Tonawanda News

Canal Fest

July 21, 2012

Closing time debated

Tonawanda News — Police in the City of Tonawanda say the decision to close Canal Fest an hour earlier this year has meant fewer arrests at the area’s longest festival, while others say the lost time has resulted in a sharp decline in vendors’ profits.

Ride operator Les “Corky” Powers, owner of the Powers Great American Midway, stated that he would lose a third of his overall ride revenue when the decision was made earlier this year to close the event on the city side at 10 p.m., rather than 11 p.m.

Around the same time, City of Tonawanda Police Chief John Ivancic told the city council that security concerns prompted each year by unruly young people during the event’s final hour necessitated the move.

”The numbers don’t lie,” Ivancic said late Friday from the police command post near the midway.

He said last year police made 22 arrests in the first five days of Canal Fest, as compared to this year’s eight.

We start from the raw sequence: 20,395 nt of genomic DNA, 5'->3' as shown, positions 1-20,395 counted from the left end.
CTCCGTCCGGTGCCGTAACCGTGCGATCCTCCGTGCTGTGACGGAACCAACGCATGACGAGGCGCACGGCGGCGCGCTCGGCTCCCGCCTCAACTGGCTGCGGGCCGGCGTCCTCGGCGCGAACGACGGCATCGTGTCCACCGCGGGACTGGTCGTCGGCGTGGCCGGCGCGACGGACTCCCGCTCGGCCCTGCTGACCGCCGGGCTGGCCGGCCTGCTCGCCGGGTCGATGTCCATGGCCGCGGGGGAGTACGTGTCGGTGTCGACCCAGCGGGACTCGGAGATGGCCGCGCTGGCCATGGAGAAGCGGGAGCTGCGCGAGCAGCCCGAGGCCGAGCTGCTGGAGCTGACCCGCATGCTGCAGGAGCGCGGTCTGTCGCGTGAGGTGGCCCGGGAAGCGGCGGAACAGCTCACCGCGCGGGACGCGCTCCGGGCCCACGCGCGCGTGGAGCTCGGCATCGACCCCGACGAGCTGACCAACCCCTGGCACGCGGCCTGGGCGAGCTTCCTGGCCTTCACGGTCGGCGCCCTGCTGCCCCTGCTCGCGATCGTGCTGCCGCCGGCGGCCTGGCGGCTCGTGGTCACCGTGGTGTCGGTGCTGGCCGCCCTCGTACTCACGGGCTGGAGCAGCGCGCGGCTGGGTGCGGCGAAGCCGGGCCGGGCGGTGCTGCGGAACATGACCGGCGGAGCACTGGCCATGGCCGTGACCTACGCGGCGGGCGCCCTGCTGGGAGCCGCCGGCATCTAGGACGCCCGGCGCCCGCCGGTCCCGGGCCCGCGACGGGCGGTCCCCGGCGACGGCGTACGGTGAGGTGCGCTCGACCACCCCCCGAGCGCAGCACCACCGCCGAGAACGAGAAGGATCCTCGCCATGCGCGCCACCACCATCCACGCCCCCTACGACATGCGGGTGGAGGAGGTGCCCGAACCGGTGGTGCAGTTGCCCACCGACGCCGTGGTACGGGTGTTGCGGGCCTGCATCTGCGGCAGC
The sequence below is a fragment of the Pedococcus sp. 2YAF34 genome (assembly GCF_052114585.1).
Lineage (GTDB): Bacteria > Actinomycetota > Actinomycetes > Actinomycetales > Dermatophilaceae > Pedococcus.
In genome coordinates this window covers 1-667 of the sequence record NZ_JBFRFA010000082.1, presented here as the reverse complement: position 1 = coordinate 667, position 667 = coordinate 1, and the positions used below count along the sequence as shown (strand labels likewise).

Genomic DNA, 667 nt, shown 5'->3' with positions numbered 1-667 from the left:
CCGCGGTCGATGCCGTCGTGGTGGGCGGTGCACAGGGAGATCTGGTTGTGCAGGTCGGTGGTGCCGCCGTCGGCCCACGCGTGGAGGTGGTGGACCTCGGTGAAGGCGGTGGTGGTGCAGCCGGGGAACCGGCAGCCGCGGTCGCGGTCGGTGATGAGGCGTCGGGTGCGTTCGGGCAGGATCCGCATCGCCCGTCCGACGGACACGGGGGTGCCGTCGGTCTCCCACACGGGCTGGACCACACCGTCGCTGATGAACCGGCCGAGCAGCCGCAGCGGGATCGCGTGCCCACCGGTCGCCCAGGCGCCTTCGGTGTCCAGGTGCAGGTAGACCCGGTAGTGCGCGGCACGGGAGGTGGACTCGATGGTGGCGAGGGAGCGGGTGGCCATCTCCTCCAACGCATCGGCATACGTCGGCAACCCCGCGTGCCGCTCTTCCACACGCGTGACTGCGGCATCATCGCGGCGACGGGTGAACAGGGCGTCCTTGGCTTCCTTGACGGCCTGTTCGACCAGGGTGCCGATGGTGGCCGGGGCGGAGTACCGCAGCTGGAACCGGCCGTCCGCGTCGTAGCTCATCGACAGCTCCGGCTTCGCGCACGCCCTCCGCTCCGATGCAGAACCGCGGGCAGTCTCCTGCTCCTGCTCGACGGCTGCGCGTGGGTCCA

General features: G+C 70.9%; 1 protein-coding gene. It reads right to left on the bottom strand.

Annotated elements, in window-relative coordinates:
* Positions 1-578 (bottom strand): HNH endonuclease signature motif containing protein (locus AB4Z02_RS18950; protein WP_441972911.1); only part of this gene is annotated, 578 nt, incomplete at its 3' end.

”Obviously it has helped. I think it helps us to try and keep things on an even keel. There’s less time for tempers to flair,” he said.

Ivancic said last year, 11 of the first 13 arrests over the initial three days of Canal Fest were classified as disturbance calls (for things like disorderly conduct) and that just four out of seven over the first three days this year were similar in nature.

But Rae Proefrock of the Carrousel Society of the Niagara Frontier, whose community organization sponsors and receives revenue from the popular rides, said vendors who have set up shop for decades in and around the midway are reporting revenues are down between 20 percent and 50 percent.

”Everyone is being hurt by this,” she said.

Food revenues following Tuesday’s parade were especially low, she said, as crowds gathered to watch the event began dispersing at its conclusion around 8:30 or 8:45 p.m. rather than lingering into the night.

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Canal Fest